As a pre-teen, I was enthralled by Charles and Ray Eames’ “Powers of Ten,” a (1968) documentary film which transports the viewer from a picnic in Chicago to the outer edges of the universe. Every ten seconds the point of view increases ten times farther until our galaxy is only visible as a tiny speck; then the return trip brings the view down to a DNA molecule.
As a younger child (around seven years old), I was enthralled by Kees Boeke’s Cosmic View: The Universe in 40 Jumps, “a graphic book” (1957) that takes the viewer on a journey through the universe, “to the edge of infinity in one direction and to the nucleus of the atom in the other.”
While the Eames’ film is designed for an older audience, Boeke’s book has older children in mind. Arthur H. Compton, who wrote the introduction titled “Suggestions to Teachers” stated: “This book can be used in various ways to stimulate student’s initiative.” I know that’s what it did for me. When I poured over it, my mind was expanded to the outer reaches of space and the inner mysteries of our organism. Now that’s the power of ten plus. (Pages below from my childhood copy.)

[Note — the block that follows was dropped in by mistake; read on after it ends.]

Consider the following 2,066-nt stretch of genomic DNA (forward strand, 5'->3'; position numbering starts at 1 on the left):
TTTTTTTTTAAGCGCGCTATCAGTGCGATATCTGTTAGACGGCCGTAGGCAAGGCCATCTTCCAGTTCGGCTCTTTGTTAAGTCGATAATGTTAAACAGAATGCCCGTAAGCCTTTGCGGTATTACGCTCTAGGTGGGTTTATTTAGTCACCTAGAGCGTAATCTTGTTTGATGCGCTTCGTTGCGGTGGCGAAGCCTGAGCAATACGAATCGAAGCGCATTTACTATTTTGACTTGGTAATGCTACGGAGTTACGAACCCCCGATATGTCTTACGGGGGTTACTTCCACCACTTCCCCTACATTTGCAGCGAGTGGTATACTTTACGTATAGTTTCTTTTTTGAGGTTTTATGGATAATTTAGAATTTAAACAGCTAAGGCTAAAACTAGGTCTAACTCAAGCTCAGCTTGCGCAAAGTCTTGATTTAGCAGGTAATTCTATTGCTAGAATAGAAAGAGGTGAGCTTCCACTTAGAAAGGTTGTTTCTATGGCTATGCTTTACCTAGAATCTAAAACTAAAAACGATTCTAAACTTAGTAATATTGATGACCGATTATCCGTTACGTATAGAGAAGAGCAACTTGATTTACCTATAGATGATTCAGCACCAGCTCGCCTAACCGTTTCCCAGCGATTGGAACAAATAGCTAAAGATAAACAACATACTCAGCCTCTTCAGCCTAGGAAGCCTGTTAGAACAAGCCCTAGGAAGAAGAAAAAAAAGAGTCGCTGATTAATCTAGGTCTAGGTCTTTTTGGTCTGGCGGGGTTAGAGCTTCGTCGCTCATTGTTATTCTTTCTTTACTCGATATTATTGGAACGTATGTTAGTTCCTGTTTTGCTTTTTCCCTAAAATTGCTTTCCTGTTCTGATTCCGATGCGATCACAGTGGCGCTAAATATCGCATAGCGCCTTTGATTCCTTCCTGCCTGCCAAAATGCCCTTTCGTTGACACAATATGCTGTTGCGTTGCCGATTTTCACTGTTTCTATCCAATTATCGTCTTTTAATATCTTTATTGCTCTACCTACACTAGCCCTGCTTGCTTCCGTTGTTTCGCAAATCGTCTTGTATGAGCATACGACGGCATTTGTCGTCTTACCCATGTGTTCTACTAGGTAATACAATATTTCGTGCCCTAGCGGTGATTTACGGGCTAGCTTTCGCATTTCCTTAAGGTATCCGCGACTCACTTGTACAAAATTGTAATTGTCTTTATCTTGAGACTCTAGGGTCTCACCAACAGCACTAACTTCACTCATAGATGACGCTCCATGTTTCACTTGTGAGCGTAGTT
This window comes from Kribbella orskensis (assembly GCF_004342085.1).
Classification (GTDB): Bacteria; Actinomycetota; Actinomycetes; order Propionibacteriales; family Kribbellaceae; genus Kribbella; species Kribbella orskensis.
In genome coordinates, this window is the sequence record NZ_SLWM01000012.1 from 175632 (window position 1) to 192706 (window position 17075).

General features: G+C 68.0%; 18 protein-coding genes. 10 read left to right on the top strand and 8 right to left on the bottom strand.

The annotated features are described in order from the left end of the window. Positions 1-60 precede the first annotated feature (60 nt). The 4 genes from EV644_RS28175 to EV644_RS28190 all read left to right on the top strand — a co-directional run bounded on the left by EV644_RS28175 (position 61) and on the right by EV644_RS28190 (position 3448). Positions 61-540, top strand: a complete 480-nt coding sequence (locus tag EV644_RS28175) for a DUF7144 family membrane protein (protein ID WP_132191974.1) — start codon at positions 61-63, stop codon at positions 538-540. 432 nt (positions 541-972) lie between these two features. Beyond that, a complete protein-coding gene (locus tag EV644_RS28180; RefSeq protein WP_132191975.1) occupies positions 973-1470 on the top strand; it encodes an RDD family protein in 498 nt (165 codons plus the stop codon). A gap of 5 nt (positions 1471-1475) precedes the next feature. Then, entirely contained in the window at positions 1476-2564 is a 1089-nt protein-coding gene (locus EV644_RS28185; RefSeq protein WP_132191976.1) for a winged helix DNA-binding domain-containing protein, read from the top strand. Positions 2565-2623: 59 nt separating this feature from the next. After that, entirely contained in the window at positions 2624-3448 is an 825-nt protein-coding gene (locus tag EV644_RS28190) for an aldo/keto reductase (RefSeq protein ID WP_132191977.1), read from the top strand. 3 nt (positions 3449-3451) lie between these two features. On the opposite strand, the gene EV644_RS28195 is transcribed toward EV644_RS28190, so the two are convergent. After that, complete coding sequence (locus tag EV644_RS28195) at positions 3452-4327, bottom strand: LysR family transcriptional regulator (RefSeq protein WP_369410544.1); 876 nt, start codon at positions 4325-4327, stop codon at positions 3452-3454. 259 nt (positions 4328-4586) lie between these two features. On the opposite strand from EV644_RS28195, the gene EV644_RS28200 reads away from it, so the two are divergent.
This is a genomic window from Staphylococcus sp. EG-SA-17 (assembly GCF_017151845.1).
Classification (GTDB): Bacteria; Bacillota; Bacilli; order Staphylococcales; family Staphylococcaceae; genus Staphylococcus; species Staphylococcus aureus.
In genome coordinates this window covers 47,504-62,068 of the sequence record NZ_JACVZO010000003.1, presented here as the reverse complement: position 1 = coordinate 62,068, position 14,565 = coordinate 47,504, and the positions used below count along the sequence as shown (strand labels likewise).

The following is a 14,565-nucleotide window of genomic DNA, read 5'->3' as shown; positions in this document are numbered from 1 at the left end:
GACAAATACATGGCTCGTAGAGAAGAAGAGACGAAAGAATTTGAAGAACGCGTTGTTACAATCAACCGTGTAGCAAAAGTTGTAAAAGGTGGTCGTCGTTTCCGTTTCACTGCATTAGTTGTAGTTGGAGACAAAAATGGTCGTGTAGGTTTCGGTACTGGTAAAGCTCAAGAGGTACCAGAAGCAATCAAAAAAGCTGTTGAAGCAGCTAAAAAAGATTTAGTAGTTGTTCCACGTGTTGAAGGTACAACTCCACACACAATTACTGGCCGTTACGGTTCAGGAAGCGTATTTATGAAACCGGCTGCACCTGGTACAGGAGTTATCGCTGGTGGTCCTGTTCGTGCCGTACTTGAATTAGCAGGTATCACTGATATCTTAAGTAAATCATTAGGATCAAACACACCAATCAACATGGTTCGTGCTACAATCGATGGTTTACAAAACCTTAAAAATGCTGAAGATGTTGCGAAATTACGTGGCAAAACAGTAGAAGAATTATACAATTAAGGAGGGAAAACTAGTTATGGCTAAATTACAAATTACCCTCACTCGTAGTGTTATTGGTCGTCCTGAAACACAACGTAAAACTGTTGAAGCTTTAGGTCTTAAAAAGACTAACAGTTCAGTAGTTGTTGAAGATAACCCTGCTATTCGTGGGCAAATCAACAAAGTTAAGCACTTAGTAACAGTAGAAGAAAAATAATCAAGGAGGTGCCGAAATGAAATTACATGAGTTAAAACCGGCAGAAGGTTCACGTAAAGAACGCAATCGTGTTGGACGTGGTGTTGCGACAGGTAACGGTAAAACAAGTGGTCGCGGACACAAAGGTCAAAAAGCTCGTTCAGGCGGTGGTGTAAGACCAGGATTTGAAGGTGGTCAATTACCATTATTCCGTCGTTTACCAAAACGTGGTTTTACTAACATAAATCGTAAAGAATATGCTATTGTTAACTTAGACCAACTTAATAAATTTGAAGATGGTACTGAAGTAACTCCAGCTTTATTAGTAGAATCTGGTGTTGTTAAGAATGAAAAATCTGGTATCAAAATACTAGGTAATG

Don’t miss the April issue of Print, which features this year’s 20 New Visual Artists. Plus, read Steven Heller’s Evolution column that looks at rabbits use in design and his interview with Timothy Goodman. Get your copy today.